Wednesday, June 24, 2009
No matter if you believe Buddhist's reincarnation or not, Israel filmmaker Nati Baratz's documentary "Unmistaken Child" (Israel 2008 | in Tibetan/Nepali | 102 min.) will take you to an extraordinary journey that is hard to forget. The "unmistaken" child's curious eyes will not leave you alone—either joyfully worshipping the little boy, or wondering what has been done to the child and his family in the name of reincarnation.
A Tibetan Lama passed away at the age of 84 in 2001. His disciple Tenzin Zopa goes on a quest that lasts over four years to search for the "unmistaken" child to be his master's reincarnation. The film documents the search process and reveals the human aspects behind the religion believes and faith. It allows the audience to come to their own conclusions if the little boy is indeed the unmistaken reborn of the deceased monk.
There is no doubt shown by the film that Tenzin Zopa is a devoted monk. He has been at his master's service since the age of seven. For over 20 years, he doesn't think but simply always follows his master—he told us in very good English, wearing a Northface jacket. After his master's death, he needs to fill the void by completing his reincarnation. Based on the Tibetan tradition, the master's reincarnation should be a new born between the age of one to two. Would you want to be chosen as the unmistaken child?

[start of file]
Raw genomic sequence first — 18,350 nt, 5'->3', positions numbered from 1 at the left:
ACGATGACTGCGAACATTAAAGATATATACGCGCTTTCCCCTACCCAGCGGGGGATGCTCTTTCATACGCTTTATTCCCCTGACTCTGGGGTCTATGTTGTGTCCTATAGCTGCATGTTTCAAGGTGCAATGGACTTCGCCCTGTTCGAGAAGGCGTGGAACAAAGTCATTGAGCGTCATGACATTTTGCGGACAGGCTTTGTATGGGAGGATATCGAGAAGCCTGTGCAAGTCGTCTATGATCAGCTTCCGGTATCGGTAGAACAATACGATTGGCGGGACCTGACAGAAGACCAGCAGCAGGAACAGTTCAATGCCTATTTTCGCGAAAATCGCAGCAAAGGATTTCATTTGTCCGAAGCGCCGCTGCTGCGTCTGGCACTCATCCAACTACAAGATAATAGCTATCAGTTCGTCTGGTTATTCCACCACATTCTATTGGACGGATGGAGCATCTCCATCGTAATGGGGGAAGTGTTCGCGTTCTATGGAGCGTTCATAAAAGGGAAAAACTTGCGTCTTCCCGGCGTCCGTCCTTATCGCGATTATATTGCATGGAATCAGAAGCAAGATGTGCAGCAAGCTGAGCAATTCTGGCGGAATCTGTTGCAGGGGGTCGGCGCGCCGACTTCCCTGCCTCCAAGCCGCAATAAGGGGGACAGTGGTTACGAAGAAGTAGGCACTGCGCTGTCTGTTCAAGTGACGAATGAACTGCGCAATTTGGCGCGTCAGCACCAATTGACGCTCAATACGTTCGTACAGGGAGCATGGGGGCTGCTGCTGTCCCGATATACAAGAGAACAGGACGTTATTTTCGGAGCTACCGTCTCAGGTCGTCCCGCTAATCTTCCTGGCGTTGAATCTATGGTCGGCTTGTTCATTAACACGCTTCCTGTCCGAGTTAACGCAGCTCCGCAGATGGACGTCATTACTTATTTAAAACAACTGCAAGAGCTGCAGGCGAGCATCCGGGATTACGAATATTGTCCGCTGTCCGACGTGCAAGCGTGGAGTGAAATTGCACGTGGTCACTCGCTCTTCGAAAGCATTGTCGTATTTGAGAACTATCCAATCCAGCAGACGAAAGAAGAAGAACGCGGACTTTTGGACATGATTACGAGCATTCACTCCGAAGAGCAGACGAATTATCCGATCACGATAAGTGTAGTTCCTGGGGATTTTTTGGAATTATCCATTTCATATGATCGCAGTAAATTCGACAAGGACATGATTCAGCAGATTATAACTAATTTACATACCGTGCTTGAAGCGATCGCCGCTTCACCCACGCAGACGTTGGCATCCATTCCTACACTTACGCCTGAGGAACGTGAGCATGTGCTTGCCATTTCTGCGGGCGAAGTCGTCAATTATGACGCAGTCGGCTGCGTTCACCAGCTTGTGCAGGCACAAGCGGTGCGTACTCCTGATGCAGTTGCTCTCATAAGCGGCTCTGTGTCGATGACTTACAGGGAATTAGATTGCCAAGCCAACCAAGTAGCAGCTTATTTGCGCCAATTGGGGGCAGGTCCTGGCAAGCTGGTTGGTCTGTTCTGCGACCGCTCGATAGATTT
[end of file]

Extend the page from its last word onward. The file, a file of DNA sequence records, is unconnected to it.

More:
Whether the child is the unmistaken child depends on who you ask. To non-believers of reincarnation, it's an incredible sad to witness that a child is lured away by toys and balloons from his parents. To believers of reincarnation, it's a delightful celebration of the reborn of their master and a remarkable achievement of finding the boy.
However, one thing is surely unmistaken is that the boy's fate is sealed and his life is forever changed, and he doesn't even know yet. He is no longer living in poverty condition and he drinks American brand orange juice even in a remote mountain area. He wears clean clothes, although not a Northface jacket, yet. He is preoccupied by many toys that he has never seen before and sleeps soundly in a sea of teddy bears.
I hope he will feel a little comfort in the future when he sees his parents speaking to the camera in this film, with profound sadness in their eyes: "If it's not for this (reincarnation), who is going to give up his child?"